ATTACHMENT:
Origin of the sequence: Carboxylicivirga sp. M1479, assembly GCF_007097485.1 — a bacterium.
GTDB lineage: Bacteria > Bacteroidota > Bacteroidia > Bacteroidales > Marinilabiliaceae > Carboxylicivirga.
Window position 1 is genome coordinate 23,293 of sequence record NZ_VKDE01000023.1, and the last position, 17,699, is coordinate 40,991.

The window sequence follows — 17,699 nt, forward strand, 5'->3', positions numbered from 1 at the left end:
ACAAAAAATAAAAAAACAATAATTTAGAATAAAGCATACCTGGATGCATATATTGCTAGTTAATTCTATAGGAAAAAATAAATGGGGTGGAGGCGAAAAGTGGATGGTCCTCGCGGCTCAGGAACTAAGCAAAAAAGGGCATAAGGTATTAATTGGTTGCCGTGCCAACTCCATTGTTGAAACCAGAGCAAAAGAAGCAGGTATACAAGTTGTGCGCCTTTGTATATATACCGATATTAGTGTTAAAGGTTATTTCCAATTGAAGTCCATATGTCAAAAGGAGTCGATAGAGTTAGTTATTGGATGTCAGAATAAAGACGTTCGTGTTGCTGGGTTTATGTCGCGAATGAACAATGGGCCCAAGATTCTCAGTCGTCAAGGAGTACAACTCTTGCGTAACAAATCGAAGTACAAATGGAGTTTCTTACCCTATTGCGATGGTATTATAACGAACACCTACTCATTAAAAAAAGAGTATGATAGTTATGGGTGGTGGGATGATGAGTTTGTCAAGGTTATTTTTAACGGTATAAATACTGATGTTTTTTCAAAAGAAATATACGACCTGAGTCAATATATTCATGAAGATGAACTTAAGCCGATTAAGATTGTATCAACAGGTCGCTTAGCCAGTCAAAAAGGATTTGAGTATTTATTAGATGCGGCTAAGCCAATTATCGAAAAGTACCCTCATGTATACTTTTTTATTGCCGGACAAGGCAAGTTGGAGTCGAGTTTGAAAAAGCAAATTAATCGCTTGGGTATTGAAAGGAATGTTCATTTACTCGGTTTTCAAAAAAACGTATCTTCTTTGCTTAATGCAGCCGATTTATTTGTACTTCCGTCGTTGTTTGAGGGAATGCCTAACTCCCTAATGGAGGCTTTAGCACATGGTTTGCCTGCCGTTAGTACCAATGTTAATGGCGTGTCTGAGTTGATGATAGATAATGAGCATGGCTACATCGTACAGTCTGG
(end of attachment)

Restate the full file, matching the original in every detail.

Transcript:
Origin of the sequence: Carboxylicivirga sp. M1479, assembly GCF_007097485.1 — a bacterium.
GTDB lineage: Bacteria > Bacteroidota > Bacteroidia > Bacteroidales > Marinilabiliaceae > Carboxylicivirga.
Window position 1 is genome coordinate 23,293 of sequence record NZ_VKDE01000023.1, and the last position, 17,699, is coordinate 40,991.

The window sequence follows — 17,699 nt, forward strand, 5'->3', positions numbered from 1 at the left end:
ACAAAAAATAAAAAAACAATAATTTAGAATAAAGCATACCTGGATGCATATATTGCTAGTTAATTCTATAGGAAAAAATAAATGGGGTGGAGGCGAAAAGTGGATGGTCCTCGCGGCTCAGGAACTAAGCAAAAAAGGGCATAAGGTATTAATTGGTTGCCGTGCCAACTCCATTGTTGAAACCAGAGCAAAAGAAGCAGGTATACAAGTTGTGCGCCTTTGTATATATACCGATATTAGTGTTAAAGGTTATTTCCAATTGAAGTCCATATGTCAAAAGGAGTCGATAGAGTTAGTTATTGGATGTCAGAATAAAGACGTTCGTGTTGCTGGGTTTATGTCGCGAATGAACAATGGGCCCAAGATTCTCAGTCGTCAAGGAGTACAACTCTTGCGTAACAAATCGAAGTACAAATGGAGTTTCTTACCCTATTGCGATGGTATTATAACGAACACCTACTCATTAAAAAAAGAGTATGATAGTTATGGGTGGTGGGATGATGAGTTTGTCAAGGTTATTTTTAACGGTATAAATACTGATGTTTTTTCAAAAGAAATATACGACCTGAGTCAATATATTCATGAAGATGAACTTAAGCCGATTAAGATTGTATCAACAGGTCGCTTAGCCAGTCAAAAAGGATTTGAGTATTTATTAGATGCGGCTAAGCCAATTATCGAAAAGTACCCTCATGTATACTTTTTTATTGCCGGACAAGGCAAGTTGGAGTCGAGTTTGAAAAAGCAAATTAATCGCTTGGGTATTGAAAGGAATGTTCATTTACTCGGTTTTCAAAAAAACGTATCTTCTTTGCTTAATGCAGCCGATTTATTTGTACTTCCGTCGTTGTTTGAGGGAATGCCTAACTCCCTAATGGAGGCTTTAGCACATGGTTTGCCTGCCGTTAGTACCAATGTTAATGGCGTGTCTGAGTTGATGATAGATAATGAGCATGGCTACATCGTACAGTCTGG